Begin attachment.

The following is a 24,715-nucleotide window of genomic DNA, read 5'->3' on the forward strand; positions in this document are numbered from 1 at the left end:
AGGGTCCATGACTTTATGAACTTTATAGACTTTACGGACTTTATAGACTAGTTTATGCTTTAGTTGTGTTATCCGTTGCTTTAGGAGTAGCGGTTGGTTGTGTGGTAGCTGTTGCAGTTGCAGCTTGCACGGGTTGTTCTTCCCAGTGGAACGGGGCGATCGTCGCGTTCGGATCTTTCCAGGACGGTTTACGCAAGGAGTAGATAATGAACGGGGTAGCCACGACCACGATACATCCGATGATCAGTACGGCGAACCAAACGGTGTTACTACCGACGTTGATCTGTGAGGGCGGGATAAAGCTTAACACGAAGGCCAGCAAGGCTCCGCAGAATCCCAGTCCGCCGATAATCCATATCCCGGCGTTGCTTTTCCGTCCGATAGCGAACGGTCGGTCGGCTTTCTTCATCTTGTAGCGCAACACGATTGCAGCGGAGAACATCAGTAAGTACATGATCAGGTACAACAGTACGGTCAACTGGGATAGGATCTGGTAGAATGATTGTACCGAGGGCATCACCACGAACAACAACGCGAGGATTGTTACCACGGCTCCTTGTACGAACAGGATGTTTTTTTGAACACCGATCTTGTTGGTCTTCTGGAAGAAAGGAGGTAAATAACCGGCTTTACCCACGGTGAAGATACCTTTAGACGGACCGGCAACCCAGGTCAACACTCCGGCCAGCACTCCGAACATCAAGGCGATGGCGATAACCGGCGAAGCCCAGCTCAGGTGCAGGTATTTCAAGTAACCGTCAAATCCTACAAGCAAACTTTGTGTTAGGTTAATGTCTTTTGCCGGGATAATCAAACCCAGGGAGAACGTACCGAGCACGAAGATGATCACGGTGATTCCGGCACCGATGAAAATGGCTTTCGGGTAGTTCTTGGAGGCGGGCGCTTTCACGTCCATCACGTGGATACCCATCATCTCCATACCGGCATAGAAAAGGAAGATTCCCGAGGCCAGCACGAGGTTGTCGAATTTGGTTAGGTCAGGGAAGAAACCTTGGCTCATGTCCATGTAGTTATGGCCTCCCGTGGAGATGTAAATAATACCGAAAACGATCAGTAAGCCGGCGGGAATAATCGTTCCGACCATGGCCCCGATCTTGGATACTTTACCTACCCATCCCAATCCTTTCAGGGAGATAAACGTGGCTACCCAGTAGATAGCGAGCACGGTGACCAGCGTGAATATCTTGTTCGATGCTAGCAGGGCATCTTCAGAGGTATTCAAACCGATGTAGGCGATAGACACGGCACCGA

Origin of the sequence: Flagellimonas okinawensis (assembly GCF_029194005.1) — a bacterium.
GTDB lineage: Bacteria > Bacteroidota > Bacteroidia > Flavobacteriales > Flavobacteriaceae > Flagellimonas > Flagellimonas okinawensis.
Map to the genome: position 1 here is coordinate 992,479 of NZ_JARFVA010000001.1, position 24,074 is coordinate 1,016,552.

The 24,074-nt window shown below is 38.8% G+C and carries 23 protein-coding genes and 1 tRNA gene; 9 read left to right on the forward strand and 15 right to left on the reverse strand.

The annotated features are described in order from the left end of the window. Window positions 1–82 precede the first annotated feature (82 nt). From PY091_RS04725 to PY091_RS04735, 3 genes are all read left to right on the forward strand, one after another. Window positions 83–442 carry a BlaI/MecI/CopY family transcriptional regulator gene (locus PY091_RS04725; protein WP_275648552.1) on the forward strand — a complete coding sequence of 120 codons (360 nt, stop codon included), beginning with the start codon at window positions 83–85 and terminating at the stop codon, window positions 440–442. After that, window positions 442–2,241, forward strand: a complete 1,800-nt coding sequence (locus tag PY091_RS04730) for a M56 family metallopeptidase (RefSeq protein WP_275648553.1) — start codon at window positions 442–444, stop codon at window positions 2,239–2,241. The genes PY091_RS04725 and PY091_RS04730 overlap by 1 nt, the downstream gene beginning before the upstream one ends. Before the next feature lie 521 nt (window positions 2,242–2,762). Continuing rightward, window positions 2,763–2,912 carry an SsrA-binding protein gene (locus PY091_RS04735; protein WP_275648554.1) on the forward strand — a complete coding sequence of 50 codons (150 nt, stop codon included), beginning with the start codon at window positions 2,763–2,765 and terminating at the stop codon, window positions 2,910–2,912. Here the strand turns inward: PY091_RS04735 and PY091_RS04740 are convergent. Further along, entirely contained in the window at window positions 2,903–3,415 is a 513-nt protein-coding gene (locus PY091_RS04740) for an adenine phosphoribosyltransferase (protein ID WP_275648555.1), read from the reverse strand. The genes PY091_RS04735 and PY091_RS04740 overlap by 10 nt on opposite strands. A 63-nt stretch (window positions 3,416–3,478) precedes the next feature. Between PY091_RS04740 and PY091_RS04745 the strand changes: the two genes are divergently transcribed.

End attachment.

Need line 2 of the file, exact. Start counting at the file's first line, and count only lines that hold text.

AGGGTCCATGACTTTATGAACTTTATAGACTTTACGGACTTTATAGACTAGTTTATGCTTTAGTTGTGTTATCCGTTGCTTTAGGAGTAGCGGTTGGTTGTGTGGTAGCTGTTGCAGTTGCAGCTTGCACGGGTTGTTCTTCCCAGTGGAACGGGGCGATCGTCGCGTTCGGATCTTTCCAGGACGGTTTACGCAAGGAGTAGATAATGAACGGGGTAGCCACGACCACGATACATCCGATGATCAGTACGGCGAACCAAACGGTGTTACTACCGACGTTGATCTGTGAGGGCGGGATAAAGCTTAACACGAAGGCCAGCAAGGCTCCGCAGAATCCCAGTCCGCCGATAATCCATATCCCGGCGTTGCTTTTCCGTCCGATAGCGAACGGTCGGTCGGCTTTCTTCATCTTGTAGCGCAACACGATTGCAGCGGAGAACATCAGTAAGTACATGATCAGGTACAACAGTACGGTCAACTGGGATAGGATCTGGTAGAATGATTGTACCGAGGGCATCACCACGAACAACAACGCGAGGATTGTTACCACGGCTCCTTGTACGAACAGGATGTTTTTTTGAACACCGATCTTGTTGGTCTTCTGGAAGAAAGGAGGTAAATAACCGGCTTTACCCACGGTGAAGATACCTTTAGACGGACCGGCAACCCAGGTCAACACTCCGGCCAGCACTCCGAACATCAAGGCGATGGCGATAACCGGCGAAGCCCAGCTCAGGTGCAGGTATTTCAAGTAACCGTCAAATCCTACAAGCAAACTTTGTGTTAGGTTAATGTCTTTTGCCGGGATAATCAAACCCAGGGAGAACGTACCGAGCACGAAGATGATCACGGTGATTCCGGCACCGATGAAAATGGCTTTCGGGTAGTTCTTGGAGGCGGGCGCTTTCACGTCCATCACGTGGATACCCATCATCTCCATACCGGCATAGAAAAGGAAGATTCCCGAGGCCAGCACGAGGTTGTCGAATTTGGTTAGGTCAGGGAAGAAACCTTGGCTCATGTCCATGTAGTTATGGCCTCCCGTGGAGATGTAAATAATACCGAAAACGATCAGTAAGCCGGCGGGAATAATCGTTCCGACCATGGCCCCGATCTTGGATACTTTACCTACCCATCCCAATCCTTTCAGGGAGATAAACGTGGCTACCCAGTAGATAGCGAGCACGGTGACCAGCGTGAATATCTTGTTCGATGCTAGCAGGGCATCTTCAGAGGTATTCAAACCGATGTAGGCGATAGACACGGCACCGA